O Lord, How Long Shall I Cry
1 The burden which the prophet Habakkuk saw.
2 O Lord, how long shall I cry,
And You will not hear?
Even cry out to You, “Violence!”
And You will not save.
3 Why do You show me iniquity,
And cause me to see trouble?
For plundering and violence are before me;
There is strife, and contention arises.
4 Therefore the law is powerless,
And justice never goes forth.
For the wicked surround the righteous;
Therefore perverse judgment proceeds. (Habakkuk 1:1–4)
There has been much discussion about the Title of this OT Prophetic Book. The vast majority of Scholars seem to come to the conclusion (and rightly so, it seems) that the book takes its name from its author and possibly means “one who embraces” (1:1; 3:1).
Habakkuk 3:1 applies the title of Prophet to Habakkuk just as verse 1 here does. It records what has been commonly called “The Prophet’s Prayer”.
3 A prayer of Habakkuk the prophet, on Shigionoth.
BTW, a “Shigionoth” is a passionate or even wild song having rapid changes of rhythm. Its’ use (in Chapters 1 & 3) lends a sense of emotion to what the Prophet is proclaiming. An emotion that, upon consideration of what the Books is saying is well justified and even truly necessary. By the end of the prophecy, this name becomes appropriate as the prophet clings to God regardless of his confusion about God’s plans for his people.
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24 who Himself bore our sins in His own body on the tree, that we, having died to sins, might live for righteousness—by whose stripes you were healed. (1 Peter 2:24.)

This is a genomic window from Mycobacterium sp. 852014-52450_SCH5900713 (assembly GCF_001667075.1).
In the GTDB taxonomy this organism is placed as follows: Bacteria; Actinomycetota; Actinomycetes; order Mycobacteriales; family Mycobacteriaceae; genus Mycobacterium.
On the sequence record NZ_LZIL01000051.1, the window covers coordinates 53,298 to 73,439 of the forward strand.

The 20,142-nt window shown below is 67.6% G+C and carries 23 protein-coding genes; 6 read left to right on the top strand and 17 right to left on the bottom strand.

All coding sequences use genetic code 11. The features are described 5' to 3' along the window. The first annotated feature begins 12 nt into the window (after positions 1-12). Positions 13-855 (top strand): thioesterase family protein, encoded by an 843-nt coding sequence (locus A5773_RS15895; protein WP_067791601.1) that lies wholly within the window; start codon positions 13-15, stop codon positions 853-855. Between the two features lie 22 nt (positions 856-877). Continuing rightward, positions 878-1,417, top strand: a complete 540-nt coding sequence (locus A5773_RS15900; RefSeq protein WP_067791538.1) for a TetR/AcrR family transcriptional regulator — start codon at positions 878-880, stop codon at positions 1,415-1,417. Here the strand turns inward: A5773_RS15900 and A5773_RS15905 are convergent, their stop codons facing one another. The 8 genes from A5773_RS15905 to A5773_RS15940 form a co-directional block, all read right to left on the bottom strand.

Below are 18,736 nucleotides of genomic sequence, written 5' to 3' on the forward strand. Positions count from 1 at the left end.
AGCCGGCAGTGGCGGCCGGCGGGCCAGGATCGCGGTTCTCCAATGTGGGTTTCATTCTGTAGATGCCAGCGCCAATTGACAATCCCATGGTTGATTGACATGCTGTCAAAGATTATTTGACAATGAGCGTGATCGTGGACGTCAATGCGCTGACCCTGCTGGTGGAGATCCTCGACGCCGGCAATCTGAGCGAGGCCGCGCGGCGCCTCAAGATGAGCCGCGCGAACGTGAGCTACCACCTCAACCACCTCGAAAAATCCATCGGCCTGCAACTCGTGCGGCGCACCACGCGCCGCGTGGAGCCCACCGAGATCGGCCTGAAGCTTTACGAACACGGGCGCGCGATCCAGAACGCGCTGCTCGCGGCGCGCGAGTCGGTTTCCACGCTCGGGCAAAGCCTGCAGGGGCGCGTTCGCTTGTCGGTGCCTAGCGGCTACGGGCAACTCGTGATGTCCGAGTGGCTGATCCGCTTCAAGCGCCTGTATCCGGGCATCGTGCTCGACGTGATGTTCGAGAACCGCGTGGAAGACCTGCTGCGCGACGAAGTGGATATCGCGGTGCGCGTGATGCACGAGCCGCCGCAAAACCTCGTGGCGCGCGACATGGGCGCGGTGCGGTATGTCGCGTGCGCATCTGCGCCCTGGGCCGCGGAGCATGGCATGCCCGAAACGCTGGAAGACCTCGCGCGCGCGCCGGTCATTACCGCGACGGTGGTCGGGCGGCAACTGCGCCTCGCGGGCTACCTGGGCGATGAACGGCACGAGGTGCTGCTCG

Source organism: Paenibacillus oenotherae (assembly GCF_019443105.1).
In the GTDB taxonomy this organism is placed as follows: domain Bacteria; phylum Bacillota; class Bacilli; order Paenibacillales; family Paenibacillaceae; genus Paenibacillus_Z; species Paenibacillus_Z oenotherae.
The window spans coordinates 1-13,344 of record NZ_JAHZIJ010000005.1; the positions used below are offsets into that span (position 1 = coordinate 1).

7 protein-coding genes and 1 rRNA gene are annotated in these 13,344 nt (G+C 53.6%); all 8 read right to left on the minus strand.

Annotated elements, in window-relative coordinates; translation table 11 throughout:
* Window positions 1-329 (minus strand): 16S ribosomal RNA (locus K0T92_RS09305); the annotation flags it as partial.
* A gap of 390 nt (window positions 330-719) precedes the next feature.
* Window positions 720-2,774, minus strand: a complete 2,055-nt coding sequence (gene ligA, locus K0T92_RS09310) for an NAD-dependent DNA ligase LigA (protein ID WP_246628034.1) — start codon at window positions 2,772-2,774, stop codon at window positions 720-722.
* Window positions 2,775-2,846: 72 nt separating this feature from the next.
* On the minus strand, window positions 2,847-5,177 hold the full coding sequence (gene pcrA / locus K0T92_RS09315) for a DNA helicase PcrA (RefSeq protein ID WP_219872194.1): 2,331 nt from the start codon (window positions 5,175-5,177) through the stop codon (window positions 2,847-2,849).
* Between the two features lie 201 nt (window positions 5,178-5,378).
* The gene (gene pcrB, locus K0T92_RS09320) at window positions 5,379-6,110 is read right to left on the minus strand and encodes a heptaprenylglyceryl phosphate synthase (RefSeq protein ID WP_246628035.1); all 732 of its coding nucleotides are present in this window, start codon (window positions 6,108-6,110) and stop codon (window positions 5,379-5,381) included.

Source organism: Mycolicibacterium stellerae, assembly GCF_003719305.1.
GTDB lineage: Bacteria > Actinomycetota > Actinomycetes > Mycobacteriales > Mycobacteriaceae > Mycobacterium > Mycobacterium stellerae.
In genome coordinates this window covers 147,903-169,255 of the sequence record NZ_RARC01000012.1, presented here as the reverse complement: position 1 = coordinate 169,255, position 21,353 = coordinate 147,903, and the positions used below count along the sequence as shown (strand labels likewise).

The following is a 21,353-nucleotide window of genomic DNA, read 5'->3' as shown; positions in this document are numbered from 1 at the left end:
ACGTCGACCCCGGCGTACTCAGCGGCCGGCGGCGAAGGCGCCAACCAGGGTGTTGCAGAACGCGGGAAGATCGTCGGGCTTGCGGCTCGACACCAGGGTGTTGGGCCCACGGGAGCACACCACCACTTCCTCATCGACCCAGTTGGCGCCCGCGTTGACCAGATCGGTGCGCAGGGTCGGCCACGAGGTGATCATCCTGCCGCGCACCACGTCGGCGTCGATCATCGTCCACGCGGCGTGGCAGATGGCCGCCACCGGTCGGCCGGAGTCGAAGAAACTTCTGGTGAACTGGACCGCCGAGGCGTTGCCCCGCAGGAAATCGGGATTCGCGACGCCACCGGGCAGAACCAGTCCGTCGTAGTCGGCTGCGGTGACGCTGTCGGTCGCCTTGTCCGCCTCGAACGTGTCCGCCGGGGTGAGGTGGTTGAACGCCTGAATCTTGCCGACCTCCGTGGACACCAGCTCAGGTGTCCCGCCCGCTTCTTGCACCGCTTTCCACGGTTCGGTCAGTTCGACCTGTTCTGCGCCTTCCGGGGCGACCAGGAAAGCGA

The relation of God and sin is a question that many people seem to “love” asking. Why did God allow sin to enter the world and not prevent it? How can God judge sin and sinners for something that He allowed to happen, and did nothing, even though a solution was well-within His capability? Many, in our modern world, take a condemning tone toward our Lord and seem to be charging Him with evil when the begin to speak of these issues. I think the best and most logical conclusion at which to arrive in this matters is to remember that men are, because of our relationship to Adam, recipients of the curse God placed on Adam and all of his descendants. As a result, all men, every one of them (according to Romans and 2), has a “bent” toward sin, a knowledge of God and their accountability to Him, and thus, a natural rebelliousness as a part of His natural thinking and feeling. Additionally, men are given, dramatically, to their own views and opinions. They are really not, unless drawn by God’s Holy Spirit, not interested in hearing anything spiritual other than what they already think or are persuaded concerning.